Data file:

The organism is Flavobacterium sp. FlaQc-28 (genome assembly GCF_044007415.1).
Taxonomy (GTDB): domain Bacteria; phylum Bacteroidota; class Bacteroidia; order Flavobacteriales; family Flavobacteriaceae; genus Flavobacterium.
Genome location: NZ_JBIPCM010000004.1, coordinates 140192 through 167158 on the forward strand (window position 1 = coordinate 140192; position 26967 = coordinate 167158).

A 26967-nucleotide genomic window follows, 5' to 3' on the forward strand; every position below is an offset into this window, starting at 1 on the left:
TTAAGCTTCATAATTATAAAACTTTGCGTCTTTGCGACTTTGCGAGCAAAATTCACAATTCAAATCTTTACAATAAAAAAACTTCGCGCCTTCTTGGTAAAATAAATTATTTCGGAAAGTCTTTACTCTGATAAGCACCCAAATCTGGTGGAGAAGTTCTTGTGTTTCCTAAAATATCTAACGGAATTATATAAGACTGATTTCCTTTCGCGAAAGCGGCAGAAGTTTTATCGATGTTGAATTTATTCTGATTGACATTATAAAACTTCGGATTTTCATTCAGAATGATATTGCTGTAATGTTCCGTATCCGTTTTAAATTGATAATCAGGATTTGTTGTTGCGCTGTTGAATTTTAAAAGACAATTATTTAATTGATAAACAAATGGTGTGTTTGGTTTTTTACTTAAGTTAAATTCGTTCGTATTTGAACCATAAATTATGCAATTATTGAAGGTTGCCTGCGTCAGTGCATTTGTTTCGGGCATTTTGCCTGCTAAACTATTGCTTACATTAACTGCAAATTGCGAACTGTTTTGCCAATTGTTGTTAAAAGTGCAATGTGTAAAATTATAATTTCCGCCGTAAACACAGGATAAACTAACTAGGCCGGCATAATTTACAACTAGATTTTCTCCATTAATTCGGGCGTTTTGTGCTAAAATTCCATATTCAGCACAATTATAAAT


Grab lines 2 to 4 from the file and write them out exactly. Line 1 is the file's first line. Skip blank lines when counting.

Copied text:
Taxonomy (GTDB): domain Bacteria; phylum Bacteroidota; class Bacteroidia; order Flavobacteriales; family Flavobacteriaceae; genus Flavobacterium.
Genome location: NZ_JBIPCM010000004.1, coordinates 140192 through 167158 on the forward strand (window position 1 = coordinate 140192; position 26967 = coordinate 167158).

A 26967-nucleotide genomic window follows, 5' to 3' on the forward strand; every position below is an offset into this window, starting at 1 on the left: